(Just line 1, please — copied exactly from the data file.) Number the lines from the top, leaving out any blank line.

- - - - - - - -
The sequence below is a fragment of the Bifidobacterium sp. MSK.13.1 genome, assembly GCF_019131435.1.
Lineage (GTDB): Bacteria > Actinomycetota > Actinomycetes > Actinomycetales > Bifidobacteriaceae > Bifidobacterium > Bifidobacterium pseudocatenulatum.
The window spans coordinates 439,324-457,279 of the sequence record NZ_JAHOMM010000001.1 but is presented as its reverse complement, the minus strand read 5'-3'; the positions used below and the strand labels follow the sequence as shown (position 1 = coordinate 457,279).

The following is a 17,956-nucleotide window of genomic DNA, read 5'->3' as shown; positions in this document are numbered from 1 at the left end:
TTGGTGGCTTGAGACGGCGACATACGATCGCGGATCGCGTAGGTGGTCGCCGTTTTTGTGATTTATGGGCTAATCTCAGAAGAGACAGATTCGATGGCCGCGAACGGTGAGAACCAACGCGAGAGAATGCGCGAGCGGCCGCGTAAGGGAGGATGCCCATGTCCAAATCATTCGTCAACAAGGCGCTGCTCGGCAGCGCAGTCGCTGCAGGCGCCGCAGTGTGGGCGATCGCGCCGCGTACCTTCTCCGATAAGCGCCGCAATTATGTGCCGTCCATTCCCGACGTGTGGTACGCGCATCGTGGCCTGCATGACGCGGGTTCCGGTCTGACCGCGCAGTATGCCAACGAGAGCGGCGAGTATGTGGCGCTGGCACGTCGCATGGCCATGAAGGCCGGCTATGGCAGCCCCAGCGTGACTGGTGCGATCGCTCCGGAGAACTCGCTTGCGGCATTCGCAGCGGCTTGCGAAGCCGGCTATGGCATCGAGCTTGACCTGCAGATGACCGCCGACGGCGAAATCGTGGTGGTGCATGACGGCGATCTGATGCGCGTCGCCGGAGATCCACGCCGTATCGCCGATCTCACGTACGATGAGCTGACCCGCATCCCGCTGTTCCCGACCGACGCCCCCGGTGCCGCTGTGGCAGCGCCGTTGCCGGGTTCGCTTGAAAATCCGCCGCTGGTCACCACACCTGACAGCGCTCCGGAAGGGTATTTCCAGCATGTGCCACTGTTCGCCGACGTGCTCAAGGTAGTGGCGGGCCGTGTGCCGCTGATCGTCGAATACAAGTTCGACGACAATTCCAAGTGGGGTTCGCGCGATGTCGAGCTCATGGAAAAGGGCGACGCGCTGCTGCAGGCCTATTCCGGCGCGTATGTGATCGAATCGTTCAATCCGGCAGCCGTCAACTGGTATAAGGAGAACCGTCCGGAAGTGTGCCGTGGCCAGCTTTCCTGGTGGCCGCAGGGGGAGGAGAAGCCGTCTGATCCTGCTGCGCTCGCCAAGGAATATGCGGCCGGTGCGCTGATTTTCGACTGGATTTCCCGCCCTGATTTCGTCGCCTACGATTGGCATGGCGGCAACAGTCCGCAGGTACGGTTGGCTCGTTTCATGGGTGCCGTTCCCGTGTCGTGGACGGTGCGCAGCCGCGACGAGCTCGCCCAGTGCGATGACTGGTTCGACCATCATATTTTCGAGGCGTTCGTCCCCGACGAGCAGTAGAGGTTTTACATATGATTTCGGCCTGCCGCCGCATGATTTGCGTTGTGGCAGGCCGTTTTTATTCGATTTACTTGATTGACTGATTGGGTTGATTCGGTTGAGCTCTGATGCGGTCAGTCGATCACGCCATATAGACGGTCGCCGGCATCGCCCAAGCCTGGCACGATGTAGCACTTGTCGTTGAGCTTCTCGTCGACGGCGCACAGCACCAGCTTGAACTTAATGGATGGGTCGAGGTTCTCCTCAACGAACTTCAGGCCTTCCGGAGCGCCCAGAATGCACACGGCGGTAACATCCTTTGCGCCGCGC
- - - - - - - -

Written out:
The sequence below is a fragment of the Bifidobacterium sp. MSK.13.1 genome, assembly GCF_019131435.1.